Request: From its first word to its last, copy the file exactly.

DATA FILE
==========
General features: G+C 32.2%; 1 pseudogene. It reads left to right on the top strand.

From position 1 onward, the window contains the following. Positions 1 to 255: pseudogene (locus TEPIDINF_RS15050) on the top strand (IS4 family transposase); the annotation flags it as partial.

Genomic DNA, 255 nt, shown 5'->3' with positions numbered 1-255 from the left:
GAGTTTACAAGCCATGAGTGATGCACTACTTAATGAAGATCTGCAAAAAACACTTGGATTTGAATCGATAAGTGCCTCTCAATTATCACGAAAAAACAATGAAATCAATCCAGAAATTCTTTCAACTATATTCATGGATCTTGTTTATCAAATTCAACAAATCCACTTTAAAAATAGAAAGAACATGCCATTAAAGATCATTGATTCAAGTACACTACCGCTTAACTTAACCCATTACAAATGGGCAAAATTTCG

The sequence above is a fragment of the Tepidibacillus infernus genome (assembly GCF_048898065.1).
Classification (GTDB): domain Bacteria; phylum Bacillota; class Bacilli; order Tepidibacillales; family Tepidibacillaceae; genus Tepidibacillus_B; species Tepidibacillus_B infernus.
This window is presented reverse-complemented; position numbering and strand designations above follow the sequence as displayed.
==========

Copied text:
General features: G+C 32.2%; 1 pseudogene. It reads left to right on the top strand.

From position 1 onward, the window contains the following. Positions 1 to 255: pseudogene (locus TEPIDINF_RS15050) on the top strand (IS4 family transposase); the annotation flags it as partial.

Genomic DNA, 255 nt, shown 5'->3' with positions numbered 1-255 from the left:
GAGTTTACAAGCCATGAGTGATGCACTACTTAATGAAGATCTGCAAAAAACACTTGGATTTGAATCGATAAGTGCCTCTCAATTATCACGAAAAAACAATGAAATCAATCCAGAAATTCTTTCAACTATATTCATGGATCTTGTTTATCAAATTCAACAAATCCACTTTAAAAATAGAAAGAACATGCCATTAAAGATCATTGATTCAAGTACACTACCGCTTAACTTAACCCATTACAAATGGGCAAAATTTCG

The sequence above is a fragment of the Tepidibacillus infernus genome (assembly GCF_048898065.1).
Classification (GTDB): domain Bacteria; phylum Bacillota; class Bacilli; order Tepidibacillales; family Tepidibacillaceae; genus Tepidibacillus_B; species Tepidibacillus_B infernus.
This window is presented reverse-complemented; position numbering and strand designations above follow the sequence as displayed.